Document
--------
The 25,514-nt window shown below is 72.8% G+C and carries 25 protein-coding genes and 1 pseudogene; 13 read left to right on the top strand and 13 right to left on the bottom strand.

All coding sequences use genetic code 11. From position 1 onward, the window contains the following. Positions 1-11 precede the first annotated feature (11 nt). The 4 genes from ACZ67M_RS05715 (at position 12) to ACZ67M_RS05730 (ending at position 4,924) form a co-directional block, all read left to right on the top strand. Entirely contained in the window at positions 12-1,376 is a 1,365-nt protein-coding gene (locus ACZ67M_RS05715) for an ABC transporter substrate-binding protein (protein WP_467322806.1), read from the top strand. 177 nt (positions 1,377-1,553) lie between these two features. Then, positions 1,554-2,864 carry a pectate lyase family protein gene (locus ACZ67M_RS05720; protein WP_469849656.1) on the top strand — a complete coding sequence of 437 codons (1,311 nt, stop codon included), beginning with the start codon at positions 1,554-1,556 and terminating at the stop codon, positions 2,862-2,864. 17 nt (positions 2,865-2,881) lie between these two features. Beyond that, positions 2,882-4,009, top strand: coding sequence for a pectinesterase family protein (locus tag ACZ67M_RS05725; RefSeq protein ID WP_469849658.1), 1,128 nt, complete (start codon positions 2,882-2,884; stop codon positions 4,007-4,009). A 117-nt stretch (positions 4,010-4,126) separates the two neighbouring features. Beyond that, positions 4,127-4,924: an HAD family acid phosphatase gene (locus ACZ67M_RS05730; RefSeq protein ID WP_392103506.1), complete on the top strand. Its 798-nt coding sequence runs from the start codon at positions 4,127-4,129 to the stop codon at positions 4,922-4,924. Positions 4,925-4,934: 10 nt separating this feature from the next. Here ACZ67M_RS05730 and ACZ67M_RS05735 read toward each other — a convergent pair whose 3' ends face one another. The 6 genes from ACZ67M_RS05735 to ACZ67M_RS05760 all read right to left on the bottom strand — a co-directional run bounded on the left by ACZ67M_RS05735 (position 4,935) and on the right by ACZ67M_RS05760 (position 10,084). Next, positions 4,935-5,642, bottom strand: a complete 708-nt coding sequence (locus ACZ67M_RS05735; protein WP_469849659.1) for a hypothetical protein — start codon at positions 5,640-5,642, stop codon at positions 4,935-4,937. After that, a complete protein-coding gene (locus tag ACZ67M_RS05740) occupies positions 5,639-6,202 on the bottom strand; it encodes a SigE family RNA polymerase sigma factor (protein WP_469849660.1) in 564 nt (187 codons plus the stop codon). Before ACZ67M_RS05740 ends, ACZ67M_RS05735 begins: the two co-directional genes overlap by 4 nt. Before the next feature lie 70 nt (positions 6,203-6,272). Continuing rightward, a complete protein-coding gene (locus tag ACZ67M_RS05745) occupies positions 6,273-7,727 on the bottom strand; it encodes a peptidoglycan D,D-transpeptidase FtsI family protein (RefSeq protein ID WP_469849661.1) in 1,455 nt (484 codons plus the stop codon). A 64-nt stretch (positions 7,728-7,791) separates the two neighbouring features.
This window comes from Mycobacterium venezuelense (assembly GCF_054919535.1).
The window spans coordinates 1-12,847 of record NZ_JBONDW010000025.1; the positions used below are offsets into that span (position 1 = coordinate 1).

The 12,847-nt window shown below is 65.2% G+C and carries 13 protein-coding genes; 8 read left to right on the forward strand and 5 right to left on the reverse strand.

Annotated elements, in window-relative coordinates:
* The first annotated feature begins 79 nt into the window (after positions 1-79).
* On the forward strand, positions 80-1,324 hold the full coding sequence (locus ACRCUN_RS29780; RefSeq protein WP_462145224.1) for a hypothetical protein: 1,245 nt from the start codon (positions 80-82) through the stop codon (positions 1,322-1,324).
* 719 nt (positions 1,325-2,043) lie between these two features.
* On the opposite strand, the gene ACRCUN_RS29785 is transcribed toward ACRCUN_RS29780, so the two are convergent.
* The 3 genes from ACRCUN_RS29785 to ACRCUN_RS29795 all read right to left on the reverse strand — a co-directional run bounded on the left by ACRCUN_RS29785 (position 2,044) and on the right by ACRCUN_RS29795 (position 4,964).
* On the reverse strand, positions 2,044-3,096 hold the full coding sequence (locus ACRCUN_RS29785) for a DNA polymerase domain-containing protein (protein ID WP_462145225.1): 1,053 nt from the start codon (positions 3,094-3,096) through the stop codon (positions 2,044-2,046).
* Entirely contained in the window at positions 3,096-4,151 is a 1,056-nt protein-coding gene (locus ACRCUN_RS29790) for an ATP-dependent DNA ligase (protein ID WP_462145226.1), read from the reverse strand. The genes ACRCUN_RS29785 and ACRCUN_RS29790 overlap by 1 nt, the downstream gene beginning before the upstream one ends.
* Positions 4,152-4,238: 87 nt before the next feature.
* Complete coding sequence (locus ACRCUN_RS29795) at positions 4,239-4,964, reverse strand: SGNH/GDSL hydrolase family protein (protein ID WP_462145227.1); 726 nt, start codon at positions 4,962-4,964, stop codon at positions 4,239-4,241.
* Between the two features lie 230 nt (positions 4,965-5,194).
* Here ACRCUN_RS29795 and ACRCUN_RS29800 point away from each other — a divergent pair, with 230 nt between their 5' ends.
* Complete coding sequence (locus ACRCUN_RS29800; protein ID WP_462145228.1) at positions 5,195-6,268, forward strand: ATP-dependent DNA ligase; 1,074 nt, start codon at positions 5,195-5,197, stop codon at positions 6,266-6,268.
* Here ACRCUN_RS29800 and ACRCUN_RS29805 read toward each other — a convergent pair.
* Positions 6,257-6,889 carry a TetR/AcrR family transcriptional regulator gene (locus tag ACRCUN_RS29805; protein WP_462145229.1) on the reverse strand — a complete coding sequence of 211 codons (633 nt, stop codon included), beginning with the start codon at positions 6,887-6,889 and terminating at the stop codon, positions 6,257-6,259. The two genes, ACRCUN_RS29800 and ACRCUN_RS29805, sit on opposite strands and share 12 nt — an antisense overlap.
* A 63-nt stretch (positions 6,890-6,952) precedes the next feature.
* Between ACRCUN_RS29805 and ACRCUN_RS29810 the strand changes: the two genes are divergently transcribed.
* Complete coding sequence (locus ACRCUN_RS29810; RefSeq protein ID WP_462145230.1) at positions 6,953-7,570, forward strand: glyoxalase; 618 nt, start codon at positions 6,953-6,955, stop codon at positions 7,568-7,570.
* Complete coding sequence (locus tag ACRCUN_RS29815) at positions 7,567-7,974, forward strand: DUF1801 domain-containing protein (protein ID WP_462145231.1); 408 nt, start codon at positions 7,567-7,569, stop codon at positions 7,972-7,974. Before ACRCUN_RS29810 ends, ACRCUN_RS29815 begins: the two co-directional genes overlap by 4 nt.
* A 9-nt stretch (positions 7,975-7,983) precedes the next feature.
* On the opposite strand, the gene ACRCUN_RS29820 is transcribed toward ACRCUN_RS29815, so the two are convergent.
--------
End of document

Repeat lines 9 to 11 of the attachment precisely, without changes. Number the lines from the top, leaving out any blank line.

* 719 nt (positions 1,325-2,043) lie between these two features.
* On the opposite strand, the gene ACRCUN_RS29785 is transcribed toward ACRCUN_RS29780, so the two are convergent.
* The 3 genes from ACRCUN_RS29785 to ACRCUN_RS29795 all read right to left on the reverse strand — a co-directional run bounded on the left by ACRCUN_RS29785 (position 2,044) and on the right by ACRCUN_RS29795 (position 4,964).